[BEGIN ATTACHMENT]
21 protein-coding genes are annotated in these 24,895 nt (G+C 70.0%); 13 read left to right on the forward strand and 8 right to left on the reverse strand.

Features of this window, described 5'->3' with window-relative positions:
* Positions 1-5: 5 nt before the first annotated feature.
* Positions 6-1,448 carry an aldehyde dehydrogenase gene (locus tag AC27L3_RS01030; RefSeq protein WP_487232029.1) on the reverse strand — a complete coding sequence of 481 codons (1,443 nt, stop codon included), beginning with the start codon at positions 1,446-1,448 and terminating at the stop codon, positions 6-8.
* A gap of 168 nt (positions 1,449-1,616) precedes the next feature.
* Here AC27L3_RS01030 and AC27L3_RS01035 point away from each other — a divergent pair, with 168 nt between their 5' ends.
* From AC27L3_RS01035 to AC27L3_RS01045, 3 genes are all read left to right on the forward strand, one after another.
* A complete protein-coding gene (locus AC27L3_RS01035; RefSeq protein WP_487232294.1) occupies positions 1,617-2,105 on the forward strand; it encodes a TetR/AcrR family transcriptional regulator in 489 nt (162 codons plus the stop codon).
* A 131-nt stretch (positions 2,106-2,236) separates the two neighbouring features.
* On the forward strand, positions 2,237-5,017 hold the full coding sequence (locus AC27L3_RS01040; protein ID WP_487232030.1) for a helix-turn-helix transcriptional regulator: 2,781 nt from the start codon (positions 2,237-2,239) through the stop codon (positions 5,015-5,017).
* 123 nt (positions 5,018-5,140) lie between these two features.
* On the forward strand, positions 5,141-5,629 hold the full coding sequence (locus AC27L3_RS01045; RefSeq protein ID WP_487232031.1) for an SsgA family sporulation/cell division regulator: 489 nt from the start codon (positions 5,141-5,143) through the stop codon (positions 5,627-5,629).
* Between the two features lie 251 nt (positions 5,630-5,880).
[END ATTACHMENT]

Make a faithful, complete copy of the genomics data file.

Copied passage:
21 protein-coding genes are annotated in these 24,895 nt (G+C 70.0%); 13 read left to right on the forward strand and 8 right to left on the reverse strand.

Features of this window, described 5'->3' with window-relative positions:
* Positions 1-5: 5 nt before the first annotated feature.
* Positions 6-1,448 carry an aldehyde dehydrogenase gene (locus tag AC27L3_RS01030; RefSeq protein WP_487232029.1) on the reverse strand — a complete coding sequence of 481 codons (1,443 nt, stop codon included), beginning with the start codon at positions 1,446-1,448 and terminating at the stop codon, positions 6-8.
* A gap of 168 nt (positions 1,449-1,616) precedes the next feature.
* Here AC27L3_RS01030 and AC27L3_RS01035 point away from each other — a divergent pair, with 168 nt between their 5' ends.
* From AC27L3_RS01035 to AC27L3_RS01045, 3 genes are all read left to right on the forward strand, one after another.
* A complete protein-coding gene (locus AC27L3_RS01035; RefSeq protein WP_487232294.1) occupies positions 1,617-2,105 on the forward strand; it encodes a TetR/AcrR family transcriptional regulator in 489 nt (162 codons plus the stop codon).
* A 131-nt stretch (positions 2,106-2,236) separates the two neighbouring features.
* On the forward strand, positions 2,237-5,017 hold the full coding sequence (locus AC27L3_RS01040; protein ID WP_487232030.1) for a helix-turn-helix transcriptional regulator: 2,781 nt from the start codon (positions 2,237-2,239) through the stop codon (positions 5,015-5,017).
* 123 nt (positions 5,018-5,140) lie between these two features.
* On the forward strand, positions 5,141-5,629 hold the full coding sequence (locus AC27L3_RS01045; RefSeq protein ID WP_487232031.1) for an SsgA family sporulation/cell division regulator: 489 nt from the start codon (positions 5,141-5,143) through the stop codon (positions 5,627-5,629).
* Between the two features lie 251 nt (positions 5,630-5,880).